Here is the list of songs on Maizie's cd in case you are into music like I am. I think her order of songs adds to the strength of the choices. What a great mix!! (Thanks for letting me brag!)

1. Brandy - Looking Glass
2. Fell on Black Days - Soundgarden
3. Sabrina - Jellyfish
4. Life is a Highway - Tommy Cochrane
5. Helpless - Neil Young
6. Shambala - Three Dog Night
7. Bastard - Ben Folds (I don't think she knows what this word is!)
8. Ghost at Number One - Jellyfish
9. Sunshine - Matt Costa
10. Peaches - Presidents of the United States
11. Half Breed - Cher
12. Cold December - Matt Costa
13. Long December - Counting Crows
14. Rhinestone Cowboy - Glen Campbell
15. Save Tonight - Eagle Eye Cherry
16. Play That Funky Music - Wild Cherry
17. Crackerbox Palace - George Harrison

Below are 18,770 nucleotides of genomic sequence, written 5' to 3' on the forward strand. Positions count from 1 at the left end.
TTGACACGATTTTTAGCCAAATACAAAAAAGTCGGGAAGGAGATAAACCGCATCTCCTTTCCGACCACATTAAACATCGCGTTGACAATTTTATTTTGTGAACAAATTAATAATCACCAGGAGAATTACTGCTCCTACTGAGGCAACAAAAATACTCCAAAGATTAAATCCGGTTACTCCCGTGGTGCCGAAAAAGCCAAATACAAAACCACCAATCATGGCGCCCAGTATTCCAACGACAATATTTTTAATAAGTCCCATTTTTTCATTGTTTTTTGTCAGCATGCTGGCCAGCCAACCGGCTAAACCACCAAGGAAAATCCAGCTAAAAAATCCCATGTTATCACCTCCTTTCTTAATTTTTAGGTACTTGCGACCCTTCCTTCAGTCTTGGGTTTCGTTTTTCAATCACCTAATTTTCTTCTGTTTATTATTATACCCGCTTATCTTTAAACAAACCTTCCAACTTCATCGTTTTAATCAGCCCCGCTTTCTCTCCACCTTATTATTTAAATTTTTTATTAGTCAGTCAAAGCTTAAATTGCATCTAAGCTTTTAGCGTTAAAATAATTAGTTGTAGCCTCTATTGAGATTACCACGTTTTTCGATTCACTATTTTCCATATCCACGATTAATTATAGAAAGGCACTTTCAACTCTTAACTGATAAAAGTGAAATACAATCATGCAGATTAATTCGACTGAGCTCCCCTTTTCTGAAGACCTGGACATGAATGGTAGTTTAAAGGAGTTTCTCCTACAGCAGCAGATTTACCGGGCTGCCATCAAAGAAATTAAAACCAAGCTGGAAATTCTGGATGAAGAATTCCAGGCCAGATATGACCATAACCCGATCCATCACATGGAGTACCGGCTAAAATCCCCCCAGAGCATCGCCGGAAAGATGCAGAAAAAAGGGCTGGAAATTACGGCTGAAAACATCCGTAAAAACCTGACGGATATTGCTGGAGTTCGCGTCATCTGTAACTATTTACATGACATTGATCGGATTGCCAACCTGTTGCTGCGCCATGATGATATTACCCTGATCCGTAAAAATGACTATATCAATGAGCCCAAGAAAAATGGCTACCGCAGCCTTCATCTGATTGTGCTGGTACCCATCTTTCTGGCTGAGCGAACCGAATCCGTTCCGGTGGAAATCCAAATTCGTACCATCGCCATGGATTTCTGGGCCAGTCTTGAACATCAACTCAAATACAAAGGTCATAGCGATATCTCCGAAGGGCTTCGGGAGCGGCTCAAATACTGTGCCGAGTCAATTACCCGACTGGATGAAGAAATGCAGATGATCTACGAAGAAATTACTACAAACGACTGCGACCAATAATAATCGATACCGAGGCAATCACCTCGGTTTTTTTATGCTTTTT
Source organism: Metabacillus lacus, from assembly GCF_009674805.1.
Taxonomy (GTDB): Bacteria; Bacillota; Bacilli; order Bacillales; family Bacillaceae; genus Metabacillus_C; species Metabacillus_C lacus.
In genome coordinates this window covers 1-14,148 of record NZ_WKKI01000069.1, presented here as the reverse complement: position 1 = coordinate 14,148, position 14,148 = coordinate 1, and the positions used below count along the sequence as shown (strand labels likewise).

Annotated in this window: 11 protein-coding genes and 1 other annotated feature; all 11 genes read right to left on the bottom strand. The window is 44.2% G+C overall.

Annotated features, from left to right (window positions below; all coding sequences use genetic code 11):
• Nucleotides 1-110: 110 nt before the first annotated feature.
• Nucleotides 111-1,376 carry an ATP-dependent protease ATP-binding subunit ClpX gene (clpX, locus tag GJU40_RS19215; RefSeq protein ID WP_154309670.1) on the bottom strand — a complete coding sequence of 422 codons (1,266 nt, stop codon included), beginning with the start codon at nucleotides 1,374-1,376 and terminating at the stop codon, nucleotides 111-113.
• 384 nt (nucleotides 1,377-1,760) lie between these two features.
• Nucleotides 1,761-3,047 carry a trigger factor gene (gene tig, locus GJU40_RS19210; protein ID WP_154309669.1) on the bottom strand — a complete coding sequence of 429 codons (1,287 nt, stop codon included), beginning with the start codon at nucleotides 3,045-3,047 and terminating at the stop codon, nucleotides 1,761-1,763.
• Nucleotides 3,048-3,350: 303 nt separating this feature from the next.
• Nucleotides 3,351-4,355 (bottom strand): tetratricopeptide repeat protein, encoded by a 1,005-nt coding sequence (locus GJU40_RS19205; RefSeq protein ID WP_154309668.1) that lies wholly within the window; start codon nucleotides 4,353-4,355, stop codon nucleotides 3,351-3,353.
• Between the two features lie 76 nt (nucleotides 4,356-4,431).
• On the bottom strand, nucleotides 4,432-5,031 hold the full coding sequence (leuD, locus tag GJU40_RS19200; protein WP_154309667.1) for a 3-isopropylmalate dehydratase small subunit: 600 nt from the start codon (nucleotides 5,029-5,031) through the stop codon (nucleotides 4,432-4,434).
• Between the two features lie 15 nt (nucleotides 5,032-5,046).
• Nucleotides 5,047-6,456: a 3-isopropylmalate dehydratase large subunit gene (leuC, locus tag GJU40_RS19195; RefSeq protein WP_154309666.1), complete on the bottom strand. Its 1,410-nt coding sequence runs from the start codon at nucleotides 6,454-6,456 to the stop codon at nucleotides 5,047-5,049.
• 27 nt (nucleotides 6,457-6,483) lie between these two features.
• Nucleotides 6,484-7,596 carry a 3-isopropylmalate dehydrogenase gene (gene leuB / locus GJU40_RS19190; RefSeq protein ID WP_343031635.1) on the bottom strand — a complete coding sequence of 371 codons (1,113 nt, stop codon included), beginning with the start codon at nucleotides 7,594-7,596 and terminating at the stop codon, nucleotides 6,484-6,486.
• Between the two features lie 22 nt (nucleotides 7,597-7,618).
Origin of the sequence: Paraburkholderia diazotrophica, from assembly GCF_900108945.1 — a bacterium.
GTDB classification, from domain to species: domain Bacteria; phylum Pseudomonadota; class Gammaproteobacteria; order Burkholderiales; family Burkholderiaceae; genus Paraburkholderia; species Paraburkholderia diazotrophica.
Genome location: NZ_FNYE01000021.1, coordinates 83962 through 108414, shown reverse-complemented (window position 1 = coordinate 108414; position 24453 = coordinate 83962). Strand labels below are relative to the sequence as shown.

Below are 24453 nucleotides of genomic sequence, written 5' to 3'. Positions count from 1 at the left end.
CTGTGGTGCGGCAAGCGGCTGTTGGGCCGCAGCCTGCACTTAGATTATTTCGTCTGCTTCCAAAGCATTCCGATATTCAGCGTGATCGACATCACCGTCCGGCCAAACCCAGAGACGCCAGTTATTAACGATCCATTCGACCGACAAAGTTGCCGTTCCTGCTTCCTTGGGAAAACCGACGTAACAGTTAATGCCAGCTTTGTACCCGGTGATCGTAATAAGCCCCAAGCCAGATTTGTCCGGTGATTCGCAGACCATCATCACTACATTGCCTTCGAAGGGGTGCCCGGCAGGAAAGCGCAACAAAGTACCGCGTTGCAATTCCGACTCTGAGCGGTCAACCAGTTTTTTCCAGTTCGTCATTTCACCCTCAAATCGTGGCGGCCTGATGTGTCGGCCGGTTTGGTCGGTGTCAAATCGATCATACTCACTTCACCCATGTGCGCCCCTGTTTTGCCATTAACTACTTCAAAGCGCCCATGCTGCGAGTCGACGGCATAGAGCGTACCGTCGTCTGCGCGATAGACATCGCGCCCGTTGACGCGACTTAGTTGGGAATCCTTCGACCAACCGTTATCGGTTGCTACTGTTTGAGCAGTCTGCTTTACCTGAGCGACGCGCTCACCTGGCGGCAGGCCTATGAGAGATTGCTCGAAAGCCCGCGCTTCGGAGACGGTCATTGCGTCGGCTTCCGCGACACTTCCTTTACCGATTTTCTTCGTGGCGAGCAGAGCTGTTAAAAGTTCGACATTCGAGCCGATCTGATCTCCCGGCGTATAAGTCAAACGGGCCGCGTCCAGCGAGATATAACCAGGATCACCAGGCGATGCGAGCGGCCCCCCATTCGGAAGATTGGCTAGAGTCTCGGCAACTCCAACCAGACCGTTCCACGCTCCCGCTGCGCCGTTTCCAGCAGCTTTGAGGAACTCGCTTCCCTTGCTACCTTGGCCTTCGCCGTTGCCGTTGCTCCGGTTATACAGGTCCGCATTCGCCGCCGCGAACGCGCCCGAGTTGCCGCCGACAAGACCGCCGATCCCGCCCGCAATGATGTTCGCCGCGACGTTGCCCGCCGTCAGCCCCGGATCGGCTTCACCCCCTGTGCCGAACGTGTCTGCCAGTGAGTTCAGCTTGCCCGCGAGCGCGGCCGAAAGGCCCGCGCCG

18.Crooked Teeth - Death Cab For Cutie
19. Closing Time - Semisonic

Sunday, December 20, 2009

with jingle bells and fairy tales

Today is December 20 and it is exactly one year that I have been blogging. That first post featured Pie's head and I said that he would soon be coming to our farm. I was in sunny Florida when I wrote that and I didn't even know Pie. I had just received the photos of Pie and Sovereign. I remember being excited and scared and elated that the two boys were actually coming! So here it is, one year later, and I envisioned this post being from sunny Florida again. As you can see from the photo above, we are not sunny and we are not in Florida!!! We got snowed in!!! Our bags were packed. The last minute details about horse care was all finished and we were ready to go. And then the snow fell, and fell and fell.